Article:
t future progre' for Grenadians to dis-
future progress-,-
Anniversary .3 tinguish clearly between
October 25th, the anniver- things that are desirable
sary of the date on vhich for democracy and those
Caribbean and United States that are not, between things
forces begantheir liberation of that may be permitted and
Grenada in 1983, is comm- things thatmay not.
emorated as Ts~nksgiving Day" In so. dorthe said
in the State, and October 22nd, I renadians shoulder
n .Grenadians should be
the Sunday immediately proceeding guided by principles
October 25th, was "Thanksgivi of truth, not by
Sunday". reaction to the feelings

Special prayers of H D
thanksgiving and PRJ M MRMMs ER EB
for peace were
said in all Churches on October 22nd and
there vas an ecumenical service in the
Roman Catholic Cathedral that afternoon.
In his message, Mr Blaize said a new
frontier is opening up for Grenadians as a
new century draws closer. A nev world
is unfolding he said, and he urged
Grenadians to explore that new frontier
with the same "indomitable spirit" hvich, in
the past, with God's help, enabled them to
overcome the many difficulties they faced.
Various challenges face the Nation at this

of the moment. They
should act on prin-
ciples and not react to
REY emotions.

The then Governor of. Jamaica, Colonel
Hender Molesworth, reported to London in
1687 that the notorious pirate, Banister, and
three of his associates, had been captured.
The pirates were taken into Port Royal,
Molesvorth said, hanging at the yard arm,
"a spectacle of great satisfaction to all good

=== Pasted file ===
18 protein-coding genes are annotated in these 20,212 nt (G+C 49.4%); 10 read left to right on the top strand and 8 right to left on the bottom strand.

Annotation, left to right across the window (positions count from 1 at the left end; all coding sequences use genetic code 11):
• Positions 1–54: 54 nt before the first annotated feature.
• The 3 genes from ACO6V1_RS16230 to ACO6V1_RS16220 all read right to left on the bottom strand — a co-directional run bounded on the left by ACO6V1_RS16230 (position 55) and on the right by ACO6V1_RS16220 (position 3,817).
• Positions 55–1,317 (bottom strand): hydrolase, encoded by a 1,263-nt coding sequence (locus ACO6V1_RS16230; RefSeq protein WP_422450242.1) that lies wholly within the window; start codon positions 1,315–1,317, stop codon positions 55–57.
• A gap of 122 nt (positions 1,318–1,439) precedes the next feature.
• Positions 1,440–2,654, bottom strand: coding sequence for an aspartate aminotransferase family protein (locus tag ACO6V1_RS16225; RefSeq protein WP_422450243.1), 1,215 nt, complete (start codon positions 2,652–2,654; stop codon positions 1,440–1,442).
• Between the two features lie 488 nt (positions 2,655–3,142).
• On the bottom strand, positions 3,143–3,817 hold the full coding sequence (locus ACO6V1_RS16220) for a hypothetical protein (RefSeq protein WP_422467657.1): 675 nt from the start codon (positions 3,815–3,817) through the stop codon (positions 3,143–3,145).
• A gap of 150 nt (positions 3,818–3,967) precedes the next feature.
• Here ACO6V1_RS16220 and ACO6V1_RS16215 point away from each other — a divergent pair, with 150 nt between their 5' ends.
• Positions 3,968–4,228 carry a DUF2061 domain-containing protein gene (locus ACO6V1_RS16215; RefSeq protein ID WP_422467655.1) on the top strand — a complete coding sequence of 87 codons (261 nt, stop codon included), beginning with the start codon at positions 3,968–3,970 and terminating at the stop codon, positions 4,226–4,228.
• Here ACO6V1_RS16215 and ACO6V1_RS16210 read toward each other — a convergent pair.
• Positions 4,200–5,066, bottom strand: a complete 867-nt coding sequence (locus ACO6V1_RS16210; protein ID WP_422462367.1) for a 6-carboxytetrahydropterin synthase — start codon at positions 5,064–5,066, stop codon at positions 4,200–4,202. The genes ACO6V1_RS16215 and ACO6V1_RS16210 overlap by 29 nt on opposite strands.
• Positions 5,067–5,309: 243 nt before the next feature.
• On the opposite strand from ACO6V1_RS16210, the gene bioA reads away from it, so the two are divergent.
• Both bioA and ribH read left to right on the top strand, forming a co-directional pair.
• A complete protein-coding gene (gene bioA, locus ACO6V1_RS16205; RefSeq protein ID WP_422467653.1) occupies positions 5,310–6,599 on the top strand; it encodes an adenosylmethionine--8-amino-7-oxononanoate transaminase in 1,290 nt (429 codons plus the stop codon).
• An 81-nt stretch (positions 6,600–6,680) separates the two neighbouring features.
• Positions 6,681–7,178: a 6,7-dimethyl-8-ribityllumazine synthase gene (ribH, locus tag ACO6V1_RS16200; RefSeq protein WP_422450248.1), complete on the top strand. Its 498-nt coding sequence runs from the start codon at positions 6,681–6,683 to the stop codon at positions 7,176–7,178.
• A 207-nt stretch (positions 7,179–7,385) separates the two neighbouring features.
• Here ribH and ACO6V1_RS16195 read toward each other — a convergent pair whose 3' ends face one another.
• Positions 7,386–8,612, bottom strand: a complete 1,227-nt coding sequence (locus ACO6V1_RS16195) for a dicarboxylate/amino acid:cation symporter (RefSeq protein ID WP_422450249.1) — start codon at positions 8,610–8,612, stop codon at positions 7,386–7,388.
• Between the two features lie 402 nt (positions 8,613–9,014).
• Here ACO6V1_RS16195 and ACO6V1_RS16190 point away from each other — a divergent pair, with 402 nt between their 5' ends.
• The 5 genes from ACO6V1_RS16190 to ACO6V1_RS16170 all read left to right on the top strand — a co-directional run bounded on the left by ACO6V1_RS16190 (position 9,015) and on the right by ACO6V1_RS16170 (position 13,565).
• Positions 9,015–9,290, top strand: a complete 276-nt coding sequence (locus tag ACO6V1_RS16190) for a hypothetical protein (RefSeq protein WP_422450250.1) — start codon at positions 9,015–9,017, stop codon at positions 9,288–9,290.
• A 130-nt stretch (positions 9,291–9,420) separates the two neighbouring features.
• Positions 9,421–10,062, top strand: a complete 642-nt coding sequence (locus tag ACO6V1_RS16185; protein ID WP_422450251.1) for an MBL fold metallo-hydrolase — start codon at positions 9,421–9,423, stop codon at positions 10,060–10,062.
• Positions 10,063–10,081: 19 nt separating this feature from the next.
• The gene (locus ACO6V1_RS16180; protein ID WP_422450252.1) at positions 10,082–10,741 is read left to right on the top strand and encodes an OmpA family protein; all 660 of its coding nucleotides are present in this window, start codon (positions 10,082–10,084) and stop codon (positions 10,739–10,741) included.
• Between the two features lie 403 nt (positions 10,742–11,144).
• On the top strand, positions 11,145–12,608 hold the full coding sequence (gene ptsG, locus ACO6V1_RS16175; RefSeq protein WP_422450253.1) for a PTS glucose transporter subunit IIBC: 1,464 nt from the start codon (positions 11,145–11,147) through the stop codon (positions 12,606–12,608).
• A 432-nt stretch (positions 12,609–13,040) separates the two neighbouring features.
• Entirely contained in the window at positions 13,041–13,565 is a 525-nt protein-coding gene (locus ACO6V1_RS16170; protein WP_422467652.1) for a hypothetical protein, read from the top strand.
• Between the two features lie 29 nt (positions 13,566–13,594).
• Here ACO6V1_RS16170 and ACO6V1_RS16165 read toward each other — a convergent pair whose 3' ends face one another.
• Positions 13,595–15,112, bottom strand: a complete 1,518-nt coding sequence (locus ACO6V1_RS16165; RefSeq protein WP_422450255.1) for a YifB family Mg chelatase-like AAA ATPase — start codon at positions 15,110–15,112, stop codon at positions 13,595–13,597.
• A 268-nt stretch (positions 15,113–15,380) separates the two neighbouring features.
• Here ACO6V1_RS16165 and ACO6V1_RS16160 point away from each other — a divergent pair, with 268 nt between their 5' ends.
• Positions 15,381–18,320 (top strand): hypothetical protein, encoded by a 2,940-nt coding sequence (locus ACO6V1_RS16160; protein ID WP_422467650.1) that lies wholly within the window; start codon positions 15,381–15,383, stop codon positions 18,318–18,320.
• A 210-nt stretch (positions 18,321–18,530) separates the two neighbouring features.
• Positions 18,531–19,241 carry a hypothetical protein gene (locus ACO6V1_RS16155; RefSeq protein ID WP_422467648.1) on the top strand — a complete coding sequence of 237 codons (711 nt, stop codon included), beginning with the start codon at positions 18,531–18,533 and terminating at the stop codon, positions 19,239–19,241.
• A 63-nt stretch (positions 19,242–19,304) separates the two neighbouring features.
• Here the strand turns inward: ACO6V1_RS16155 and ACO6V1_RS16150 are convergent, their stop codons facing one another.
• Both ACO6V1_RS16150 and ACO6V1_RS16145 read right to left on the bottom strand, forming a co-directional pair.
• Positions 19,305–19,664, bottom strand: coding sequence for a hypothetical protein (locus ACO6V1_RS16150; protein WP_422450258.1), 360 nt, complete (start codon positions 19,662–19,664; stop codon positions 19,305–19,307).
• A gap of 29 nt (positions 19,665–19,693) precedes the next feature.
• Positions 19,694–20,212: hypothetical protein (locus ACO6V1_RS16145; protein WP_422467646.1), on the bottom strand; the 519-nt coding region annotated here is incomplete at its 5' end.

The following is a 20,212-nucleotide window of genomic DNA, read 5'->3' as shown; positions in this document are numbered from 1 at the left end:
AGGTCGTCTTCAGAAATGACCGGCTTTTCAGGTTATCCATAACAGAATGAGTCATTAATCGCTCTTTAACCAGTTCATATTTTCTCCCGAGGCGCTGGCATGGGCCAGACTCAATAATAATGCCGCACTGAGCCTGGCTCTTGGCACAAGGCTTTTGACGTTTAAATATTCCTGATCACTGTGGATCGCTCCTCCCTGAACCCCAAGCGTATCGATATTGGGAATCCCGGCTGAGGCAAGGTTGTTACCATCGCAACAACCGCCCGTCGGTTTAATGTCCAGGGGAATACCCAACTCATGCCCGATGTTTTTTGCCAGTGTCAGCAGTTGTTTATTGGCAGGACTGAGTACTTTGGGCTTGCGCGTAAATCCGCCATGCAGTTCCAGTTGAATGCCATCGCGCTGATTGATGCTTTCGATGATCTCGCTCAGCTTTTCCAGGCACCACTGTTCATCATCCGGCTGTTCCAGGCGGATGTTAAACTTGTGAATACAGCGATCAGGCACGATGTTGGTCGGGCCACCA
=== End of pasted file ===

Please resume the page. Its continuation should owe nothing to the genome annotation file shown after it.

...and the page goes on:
people and a terror to the favourers of

Page 4 Saturday 11th November 1989 Thb Grenada Newsletter

ated Labour Party (GFLP) of Mr Fender-
son Felix.

Through the instigation of Prime Minister
James "Son" Mitchell of St Vincent, Prime
Minister John Compton of St Lucia and the

major political parties in the field, three of
them sharing identical philosophies.

The three are the original New National
Party (NNP) now led by Dr Keith Mitchell,
The National Party (TNP) of Prime Min-


1976 5175 89.8 3092 59.7 Eri Gairy GULP 1989 64.3 886

Selwyn trachan NiJ 1103 35.7

Justin McBurnie Ind. 0.3
19899S0 4P84
19776 25175 8.8 832 59.7 Eric Gairy GULP 1989 64.3 886
SelvynStrachan NJM 1103 35.7
1984 3889(24.8) 3239 83.2 PhinsleySt Louis NNP 11905 58.8 732
Erleen Adams GULP 1173 36.2
Trevor Emmanuel MIBPM 153 4.7
Justin McBurnie Ind. 0.3
[1989590 48*_ 'T I I-I

late Prime Minister Tom Adams of Bar-
bados, GNP, GDM and NDP merged into
the New National Party (NNP). CDLP
vas given an opportunity to be part of this
merger which took place in August 1984,
but declined.

The result was, in effect, almost a straight
fight between NNP and GULP. The minor
political parties and three independent can-

ister Herbert Blaize and the National
Democratic Congress (NDC) of Mr Nic-
holas Brathvaite, TNP and NDC being
splinters of NNP. The fourth party is Sir
Eric Gairy's GULP.

Additionally, there are three minor parties,
MBPM now led by Dr Terrence Marry-
show, and two other parties, announced but
not yet named or launched,one led by Dr

NormanDeSousa GULP 211 47.9

1984 3017 (23.5)256 84.5 Francis Alis NNP 1674 66.0 09
>a a'___Godo _6

1972 2620 2096 80. 0 Armand Wiiams GULP .1328 63.4 560
I Gordon Renvick GNP 768 36.6
1976 3943 50.5 530 54.2 Maurice Bishop qNJ 1319 52.1 08
_____ -____Norman DeSousa GULP 1211 47.9
1984 3017 (23.5)2536 84.5 Francis Alexis NNP 1674 66.0 1032
Gregory Hercules GULP 642 25.3
Kendrick Radix MBPM 220 8.7
1989/90 3587 18--

didates had no effect on the final results, and
NNP, led by Mr Blaize, von a landslide
victory of 14 of the 15 seats in the House of

Since then, however, internal friction has
plagued NNP. That party has spawned two
new parties, and there are now again four